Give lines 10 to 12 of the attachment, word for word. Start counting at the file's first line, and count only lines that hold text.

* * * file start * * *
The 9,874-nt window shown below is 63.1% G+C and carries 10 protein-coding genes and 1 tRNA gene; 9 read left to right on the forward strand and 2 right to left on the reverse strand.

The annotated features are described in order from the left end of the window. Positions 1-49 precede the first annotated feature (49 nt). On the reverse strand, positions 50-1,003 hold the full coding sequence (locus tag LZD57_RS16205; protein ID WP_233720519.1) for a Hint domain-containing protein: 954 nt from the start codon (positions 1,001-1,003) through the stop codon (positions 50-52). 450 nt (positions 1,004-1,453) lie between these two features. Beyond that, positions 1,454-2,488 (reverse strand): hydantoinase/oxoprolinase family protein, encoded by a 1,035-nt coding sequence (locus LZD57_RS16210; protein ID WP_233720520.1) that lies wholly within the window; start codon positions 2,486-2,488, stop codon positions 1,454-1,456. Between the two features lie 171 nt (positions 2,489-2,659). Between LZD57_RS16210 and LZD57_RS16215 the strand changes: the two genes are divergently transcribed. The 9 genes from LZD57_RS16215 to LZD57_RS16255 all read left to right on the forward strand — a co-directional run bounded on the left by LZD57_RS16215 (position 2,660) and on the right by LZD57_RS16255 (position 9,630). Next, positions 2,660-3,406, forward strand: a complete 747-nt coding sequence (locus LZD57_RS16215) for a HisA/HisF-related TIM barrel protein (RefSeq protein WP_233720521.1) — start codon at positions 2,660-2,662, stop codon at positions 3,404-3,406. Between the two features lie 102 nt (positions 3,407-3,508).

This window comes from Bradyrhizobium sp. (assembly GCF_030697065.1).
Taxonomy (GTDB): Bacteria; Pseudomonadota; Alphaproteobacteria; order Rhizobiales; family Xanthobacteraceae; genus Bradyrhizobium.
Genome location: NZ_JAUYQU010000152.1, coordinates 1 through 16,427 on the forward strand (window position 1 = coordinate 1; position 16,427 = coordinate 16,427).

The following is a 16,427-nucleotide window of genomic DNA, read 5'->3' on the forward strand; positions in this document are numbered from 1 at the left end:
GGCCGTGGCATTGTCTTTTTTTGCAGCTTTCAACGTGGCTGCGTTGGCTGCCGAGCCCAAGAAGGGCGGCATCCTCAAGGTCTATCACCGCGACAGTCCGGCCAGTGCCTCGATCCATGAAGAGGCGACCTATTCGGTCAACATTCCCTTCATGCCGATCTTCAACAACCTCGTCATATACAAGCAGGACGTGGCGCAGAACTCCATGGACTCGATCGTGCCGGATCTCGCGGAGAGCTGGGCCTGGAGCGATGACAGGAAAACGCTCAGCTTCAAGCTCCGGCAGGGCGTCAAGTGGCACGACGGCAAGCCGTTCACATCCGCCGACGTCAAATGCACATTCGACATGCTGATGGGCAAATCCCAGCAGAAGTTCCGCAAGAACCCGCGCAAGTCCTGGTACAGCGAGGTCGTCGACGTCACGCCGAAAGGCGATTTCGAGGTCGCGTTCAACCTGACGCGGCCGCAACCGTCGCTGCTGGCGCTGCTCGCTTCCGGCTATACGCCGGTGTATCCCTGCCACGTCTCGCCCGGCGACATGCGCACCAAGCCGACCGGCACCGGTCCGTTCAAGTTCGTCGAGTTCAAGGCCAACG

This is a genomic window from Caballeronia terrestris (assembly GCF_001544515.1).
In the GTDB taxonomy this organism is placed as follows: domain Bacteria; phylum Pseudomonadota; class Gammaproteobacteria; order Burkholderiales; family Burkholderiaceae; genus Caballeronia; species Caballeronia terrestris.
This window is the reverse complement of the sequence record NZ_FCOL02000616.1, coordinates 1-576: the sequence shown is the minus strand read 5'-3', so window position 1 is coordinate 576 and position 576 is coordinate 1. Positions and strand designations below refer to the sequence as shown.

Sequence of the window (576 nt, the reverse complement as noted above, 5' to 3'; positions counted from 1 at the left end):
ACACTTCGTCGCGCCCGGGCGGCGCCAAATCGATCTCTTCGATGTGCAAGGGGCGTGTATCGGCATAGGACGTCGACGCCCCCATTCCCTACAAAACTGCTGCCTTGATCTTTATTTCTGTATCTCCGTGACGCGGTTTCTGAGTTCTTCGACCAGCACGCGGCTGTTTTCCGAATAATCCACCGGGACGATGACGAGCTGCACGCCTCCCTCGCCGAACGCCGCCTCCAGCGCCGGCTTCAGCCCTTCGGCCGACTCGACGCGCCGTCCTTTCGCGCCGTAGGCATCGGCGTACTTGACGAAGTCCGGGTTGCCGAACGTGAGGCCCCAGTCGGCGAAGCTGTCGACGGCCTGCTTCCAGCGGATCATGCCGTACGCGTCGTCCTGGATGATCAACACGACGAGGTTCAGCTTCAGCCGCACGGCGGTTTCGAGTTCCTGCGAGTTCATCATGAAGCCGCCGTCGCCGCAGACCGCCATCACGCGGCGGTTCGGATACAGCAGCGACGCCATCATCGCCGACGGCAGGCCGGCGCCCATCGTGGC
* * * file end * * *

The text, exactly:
This window is the reverse complement of the sequence record NZ_FCOL02000616.1, coordinates 1-576: the sequence shown is the minus strand read 5'-3', so window position 1 is coordinate 576 and position 576 is coordinate 1. Positions and strand designations below refer to the sequence as shown.

Sequence of the window (576 nt, the reverse complement as noted above, 5' to 3'; positions counted from 1 at the left end):
ACACTTCGTCGCGCCCGGGCGGCGCCAAATCGATCTCTTCGATGTGCAAGGGGCGTGTATCGGCATAGGACGTCGACGCCCCCATTCCCTACAAAACTGCTGCCTTGATCTTTATTTCTGTATCTCCGTGACGCGGTTTCTGAGTTCTTCGACCAGCACGCGGCTGTTTTCCGAATAATCCACCGGGACGATGACGAGCTGCACGCCTCCCTCGCCGAACGCCGCCTCCAGCGCCGGCTTCAGCCCTTCGGCCGACTCGACGCGCCGTCCTTTCGCGCCGTAGGCATCGGCGTACTTGACGAAGTCCGGGTTGCCGAACGTGAGGCCCCAGTCGGCGAAGCTGTCGACGGCCTGCTTCCAGCGGATCATGCCGTACGCGTCGTCCTGGATGATCAACACGACGAGGTTCAGCTTCAGCCGCACGGCGGTTTCGAGTTCCTGCGAGTTCATCATGAAGCCGCCGTCGCCGCAGACCGCCATCACGCGGCGGTTCGGATACAGCAGCGACGCCATCATCGCCGACGGCAGGCCGGCGCCCATCGTGGC